Community Organizing Plan
The last portion of training was spent brainstorming with the groups about the next steps. All trainees described the importance of using the skills for self-care. The following additional items came out of the discussion.
- As the trainees, for the most part, are seasoned community organizers and a lively discussion was held in both groups about plans to role out the CRM Skills Training
- Some participants felt that the CRM skills could be folded into what they are already doing to help individuals and communities. More than one person stated the skills, especially tracking was the missing piece from many models that had learned.
- Each organization spent time discussing how they would share the CRM information with their staff and then more broadly in the community.
- Some trainees felt it was important to reach out to governmental officials to explain the wellness aspect of CRM.
- Many members who worked with a cross section of ages felt that the skills could be modified to bring into all the groups.
- The CRM trainers will act as mentors once they have taught others the skills.
- Both groups felt it was important to translate the materials into different dialects.
- Some groups wanted to designate a point person in the areas affected and then train the point person in the CRM Skills. The CRM Trainers from Cebu would act as mentors.
- The participants felt that they could help each other and wanted email information to make contact with others in the training.
Since the trainings ended less than a week ago at this writing, many of the participants are expanding their visions about how to bring CRM skills forward to help survivors of the typhoon and their community in general and sharing how they are integrating the skills. Since returning from the training, I have received many emails regarding going forward with teaching the CRM Skills. Here are some highlights:
1. From Irish Ramirez “…I was able to share the basic 3 skills of CRM to 10 Community Health Workers … At first, they were a little bit uncomfortable since we are not use to share what we usually sense in our body but as we go on.. they found out the importance of it, appreciating how it works on themselves. I’m happy too that they said they going to share it with the members of the organization before their meeting starts and also with their patients who are from their communities too. I still have my schedule there so I can have my follow up.. I will be sharing it to you next time.
I will be sharing the CRM also in Bohol in a student organization composed of nursing and psychology students. this will happen Feb 4-5, 2014 since we integrate the CRM in our psychosocial module so we will be sharing it our volunteers too.”
2. From Tish Vito Cruz “Missing everyone since we left Cebu. I will share CRM to 10 SARILAYA members in Northern Samar (Catarman) on Feb. 1-2. One member who happens to be a college faculty member there will also bring her 15 students on community development to listen to the sharing. Then I will proceed to Eastern Samar for a courtesy call to two Mayors & 8 Barangay Captains in relation to SARILAYA’s project on gender-based violence prevention in their respective municipalities, all Yolanda-affected areas. Will conduct CRM TOT in both municipalities after we pick the dates. Will update you on the CRM sharing after my return to Manila on Feb 8.”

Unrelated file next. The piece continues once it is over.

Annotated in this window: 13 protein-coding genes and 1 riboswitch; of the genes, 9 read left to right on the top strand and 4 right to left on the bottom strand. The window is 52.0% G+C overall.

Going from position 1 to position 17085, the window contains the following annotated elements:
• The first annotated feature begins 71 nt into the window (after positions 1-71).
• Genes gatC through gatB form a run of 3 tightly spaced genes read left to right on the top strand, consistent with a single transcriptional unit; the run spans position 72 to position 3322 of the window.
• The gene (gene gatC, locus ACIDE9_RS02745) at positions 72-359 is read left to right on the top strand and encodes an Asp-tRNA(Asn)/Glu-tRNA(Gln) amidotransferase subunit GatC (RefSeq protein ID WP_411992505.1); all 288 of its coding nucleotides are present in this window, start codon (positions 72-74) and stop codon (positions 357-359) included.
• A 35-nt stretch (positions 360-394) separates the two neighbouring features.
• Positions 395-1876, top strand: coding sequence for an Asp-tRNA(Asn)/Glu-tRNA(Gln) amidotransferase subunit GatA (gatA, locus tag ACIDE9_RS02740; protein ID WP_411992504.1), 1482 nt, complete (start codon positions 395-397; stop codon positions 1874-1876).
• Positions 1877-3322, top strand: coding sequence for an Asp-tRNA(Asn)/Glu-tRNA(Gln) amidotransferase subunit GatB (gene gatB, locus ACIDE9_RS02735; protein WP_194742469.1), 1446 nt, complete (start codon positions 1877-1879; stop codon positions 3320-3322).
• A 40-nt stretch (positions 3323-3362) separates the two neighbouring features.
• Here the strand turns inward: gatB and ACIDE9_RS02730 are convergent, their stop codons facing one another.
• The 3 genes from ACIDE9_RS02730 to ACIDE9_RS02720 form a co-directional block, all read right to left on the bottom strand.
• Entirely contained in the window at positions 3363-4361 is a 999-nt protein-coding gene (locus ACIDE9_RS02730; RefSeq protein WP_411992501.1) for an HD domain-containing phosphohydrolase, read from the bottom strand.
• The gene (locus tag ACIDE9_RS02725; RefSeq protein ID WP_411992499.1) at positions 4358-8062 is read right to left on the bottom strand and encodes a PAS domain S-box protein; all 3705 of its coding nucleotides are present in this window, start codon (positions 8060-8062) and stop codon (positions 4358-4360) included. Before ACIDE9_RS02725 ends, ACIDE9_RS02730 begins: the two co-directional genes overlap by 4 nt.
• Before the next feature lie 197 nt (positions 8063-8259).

3. Catherine Roden thanked another participant for finding additional information about one of the skills, “Grounding” and she wrote the following: “…Thank you very much for this resource…it has strengthened my resolve about the health benefits of grounding. I am also happy to tell everyone how I was able to help a co-worker through Help Now (pushing against the wall) get back to her resilient zone when she faced a stressful situation. I pushed the wall with her and used Tracking to let her be aware of what’s happening to her body. The quick exercise helped her calm down and get her breathing and heartbeat steady. The amazing sensation of warmth inside after knowing that the skills can really help us and other people has become a great reason to continue teaching the skills to others. God bless you all!
There were many comments made by the trainees about the usefulness of CRM. However, the comment that had great meaning to TRI that expresses our intentions as we bring the Community Resiliency Model to our world community was expressed by one the trainees in Cebu, the Philippines, “The conduct and demeanor was very open and non judgmental that hastened my learning process and served as a living inspiration to pay it forward.”
TRI will continue to provide more information as we go forward and receive feedback from the new CRM Skills Trainers of the Philippines. I will end with a poem that was written by Tess Fernandez, the leader of LIHOK and shared the last day of the training in Cebu:
We are body mind and spirit
The body houses the mind and spirit so…
Listen to your body
Trust your senses
Feel your gut
Imagine if everyone is in their best self – the Resilient Zone
Here and now
It would be a beautiful world!